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Simultaneous IR Object Detection and IR Control?

Discussion in 'Electronic Basics' started by redbrickhat, Feb 26, 2006.

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  1. redbrickhat

    redbrickhat Guest

    I am planning to build a robot that uses a Sharp GP2D120 for IR object
    I would also like to control it using a VCR remote control and the Sony
    IR protocol.

    Is there any way of doing this without the IR signal from the remote
    control causing the GP2D120 to think it's detected an object?

    Any feedback will be appreciated.

    Thank you.
  2. Dennis

    Dennis Guest

    Decode all the characters on the Sony remote. Find a unique character that's
    not on the remote. Transmit the unique character from your IR LED (used to
    detect objects)with some time between the character being sent and when
    receiving and decoding characters use that character as an object detected
    condition. You will still need to deal with receiving the remote and
    detecting the object at the same time but this will allow the receiver to
    identify the signal being detected as an object or a command.

    Hope this helps,

  3. Guest

    It sounds like the distance detector is a canned solution that you
    can't change, which may limit your ability to solve problems.

    One thing you could do is simply sanity filter the output - if the
    distance reading jumps, take another. Don't believe anything that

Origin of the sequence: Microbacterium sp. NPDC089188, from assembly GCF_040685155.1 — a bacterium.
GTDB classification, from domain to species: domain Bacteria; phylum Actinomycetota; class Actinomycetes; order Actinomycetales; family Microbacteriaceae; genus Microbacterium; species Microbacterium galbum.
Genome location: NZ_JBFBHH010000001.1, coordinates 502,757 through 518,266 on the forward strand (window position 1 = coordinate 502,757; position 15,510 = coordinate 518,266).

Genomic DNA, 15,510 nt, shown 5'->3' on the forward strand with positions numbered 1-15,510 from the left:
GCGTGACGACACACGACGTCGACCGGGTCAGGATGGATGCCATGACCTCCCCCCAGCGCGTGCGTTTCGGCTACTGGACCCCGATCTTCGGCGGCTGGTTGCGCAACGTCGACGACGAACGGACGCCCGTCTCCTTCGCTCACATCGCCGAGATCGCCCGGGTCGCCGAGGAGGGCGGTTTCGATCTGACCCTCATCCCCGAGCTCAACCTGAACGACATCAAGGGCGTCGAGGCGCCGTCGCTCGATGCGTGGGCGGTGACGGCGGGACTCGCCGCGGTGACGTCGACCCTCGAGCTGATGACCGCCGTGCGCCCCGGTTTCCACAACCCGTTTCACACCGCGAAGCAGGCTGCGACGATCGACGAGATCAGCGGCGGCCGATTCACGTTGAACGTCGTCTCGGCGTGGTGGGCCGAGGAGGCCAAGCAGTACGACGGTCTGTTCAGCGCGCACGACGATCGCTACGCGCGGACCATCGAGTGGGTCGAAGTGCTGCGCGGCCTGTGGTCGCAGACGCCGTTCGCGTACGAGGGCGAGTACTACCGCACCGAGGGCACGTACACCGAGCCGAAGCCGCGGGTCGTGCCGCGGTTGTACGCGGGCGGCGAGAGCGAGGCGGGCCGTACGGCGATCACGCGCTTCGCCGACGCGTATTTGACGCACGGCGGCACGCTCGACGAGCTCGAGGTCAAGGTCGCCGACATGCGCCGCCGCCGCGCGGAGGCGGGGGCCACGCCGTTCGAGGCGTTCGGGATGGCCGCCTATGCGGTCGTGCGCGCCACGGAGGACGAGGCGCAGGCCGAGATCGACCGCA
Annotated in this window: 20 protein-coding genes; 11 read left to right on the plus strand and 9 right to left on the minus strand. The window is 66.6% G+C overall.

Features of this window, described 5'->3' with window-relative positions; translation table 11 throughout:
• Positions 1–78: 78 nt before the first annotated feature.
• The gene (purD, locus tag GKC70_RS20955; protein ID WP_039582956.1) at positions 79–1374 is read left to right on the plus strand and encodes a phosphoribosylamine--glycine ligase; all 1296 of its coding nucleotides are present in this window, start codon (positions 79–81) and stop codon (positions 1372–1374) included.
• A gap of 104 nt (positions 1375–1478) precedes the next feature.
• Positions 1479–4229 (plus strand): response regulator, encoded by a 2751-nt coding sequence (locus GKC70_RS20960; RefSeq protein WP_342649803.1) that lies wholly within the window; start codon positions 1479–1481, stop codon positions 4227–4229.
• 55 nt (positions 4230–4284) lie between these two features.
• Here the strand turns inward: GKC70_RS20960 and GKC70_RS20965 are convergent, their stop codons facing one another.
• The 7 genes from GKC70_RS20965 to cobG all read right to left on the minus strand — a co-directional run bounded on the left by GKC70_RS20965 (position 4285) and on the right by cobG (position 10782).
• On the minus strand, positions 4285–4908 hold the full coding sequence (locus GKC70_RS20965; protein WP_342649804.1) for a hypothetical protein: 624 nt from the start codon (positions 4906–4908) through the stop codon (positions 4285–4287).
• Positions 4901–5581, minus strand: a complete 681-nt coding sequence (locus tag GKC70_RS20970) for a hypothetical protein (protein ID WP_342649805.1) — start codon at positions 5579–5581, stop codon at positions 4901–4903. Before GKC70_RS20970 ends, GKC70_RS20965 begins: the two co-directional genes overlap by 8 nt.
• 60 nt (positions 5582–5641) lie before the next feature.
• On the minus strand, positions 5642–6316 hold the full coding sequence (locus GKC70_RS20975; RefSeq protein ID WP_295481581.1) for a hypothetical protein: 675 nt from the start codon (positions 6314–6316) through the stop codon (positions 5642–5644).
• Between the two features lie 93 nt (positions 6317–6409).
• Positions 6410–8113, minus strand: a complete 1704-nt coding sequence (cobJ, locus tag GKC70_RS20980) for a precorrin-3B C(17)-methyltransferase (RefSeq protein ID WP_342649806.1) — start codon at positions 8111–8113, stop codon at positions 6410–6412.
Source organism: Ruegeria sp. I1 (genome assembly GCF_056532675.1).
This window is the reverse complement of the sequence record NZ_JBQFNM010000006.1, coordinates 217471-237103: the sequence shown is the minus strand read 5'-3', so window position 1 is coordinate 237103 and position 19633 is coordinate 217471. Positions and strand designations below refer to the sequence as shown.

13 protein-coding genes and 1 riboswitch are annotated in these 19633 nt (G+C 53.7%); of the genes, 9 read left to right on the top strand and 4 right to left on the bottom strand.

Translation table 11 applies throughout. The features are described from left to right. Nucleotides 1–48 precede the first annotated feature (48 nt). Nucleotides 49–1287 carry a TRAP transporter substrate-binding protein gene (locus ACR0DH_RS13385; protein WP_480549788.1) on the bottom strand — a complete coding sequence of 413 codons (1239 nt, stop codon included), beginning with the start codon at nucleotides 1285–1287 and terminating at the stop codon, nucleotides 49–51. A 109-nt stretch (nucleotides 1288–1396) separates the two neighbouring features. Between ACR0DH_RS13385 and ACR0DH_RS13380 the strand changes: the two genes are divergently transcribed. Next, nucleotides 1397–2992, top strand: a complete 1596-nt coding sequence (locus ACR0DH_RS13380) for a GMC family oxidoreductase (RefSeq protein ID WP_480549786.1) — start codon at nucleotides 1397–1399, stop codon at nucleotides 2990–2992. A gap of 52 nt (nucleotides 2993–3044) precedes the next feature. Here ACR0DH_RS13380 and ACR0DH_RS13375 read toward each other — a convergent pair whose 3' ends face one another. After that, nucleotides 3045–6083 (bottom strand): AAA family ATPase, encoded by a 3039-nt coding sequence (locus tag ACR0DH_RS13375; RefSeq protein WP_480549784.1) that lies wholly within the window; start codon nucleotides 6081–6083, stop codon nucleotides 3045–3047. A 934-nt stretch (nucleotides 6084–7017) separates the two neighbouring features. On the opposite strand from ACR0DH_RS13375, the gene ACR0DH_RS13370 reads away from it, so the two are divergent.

doesn't read the same (+/- error) twice. Harder if you have it
    spinning to scan the room...

    If you were designing both IR systems from scratch, using different
    modulation frequencies would help. It's possible they are already
    different - have you tried and verified a problem? When the IR
    transmitter and receiver are adjacent, it's easy to use synchronous
    detection (turn on the source, read, turn off the source, read,
    subtract) to get noise immunity - the module may already do that. When
    the source is something else, you are limited to filtering based on
    frequency (or much more complicated, pseudorandom code) and checking
    the data for validity with a checksum, etc.

    Would polarizing filters work with IR?

    Have you tested to verify there's actuall a problem?
  4. Bob Monsen

    Bob Monsen Guest

    You should be able to shield the GP2D120 from the IR remote control,
    although reflection could be a problem. I wonder if the hood could
    be made from something that wouldn't reflect IR? However, I'm also
    guessing they are modulated on different frequencies, so you might be
    trying to solve a problem that does not exist.

    If you simply can't make this happen, for whatever reason, try the
    TLP434/RLP434 Easylink Wireless modules. They use RF at 434MHz. They
    should work reliably, although they will cost more and take more power.

    Bob Monsen

    My life is a simple thing that would interest no one. It is a known
    fact that I was born and that is all that is necessary.
    Albert Einstein (1879 - 1955)
  5. Rich Grise

    Rich Grise Guest

    Just modulate them at different frequencies, like they do with radio
    stations. :)

    Good Luck!
  6. This shouldn't cause much of a problem -- The Sharp detectors use a
    modulated signal of ab0ut 1 khz with a 10% duty cycle. The remote
    control detector/demodulators use a signal of around 38-42 khz. In
    general, this won't cause a problem -- one of my robots uses the sharp
    detectors as auxiliary obstacle detectors and can also be controlled via
    VCR remotes -- I've not noticed any issues in practice.

    Hope that helps -- tAfkaks

    (Replies: cleanse my address of the Mark of the Beast!)

    Teleoperate a roving mobile robot from the web:

    Coauthor with Dennis Clark of "Building Robot Drive Trains".
    Buy several copies today!
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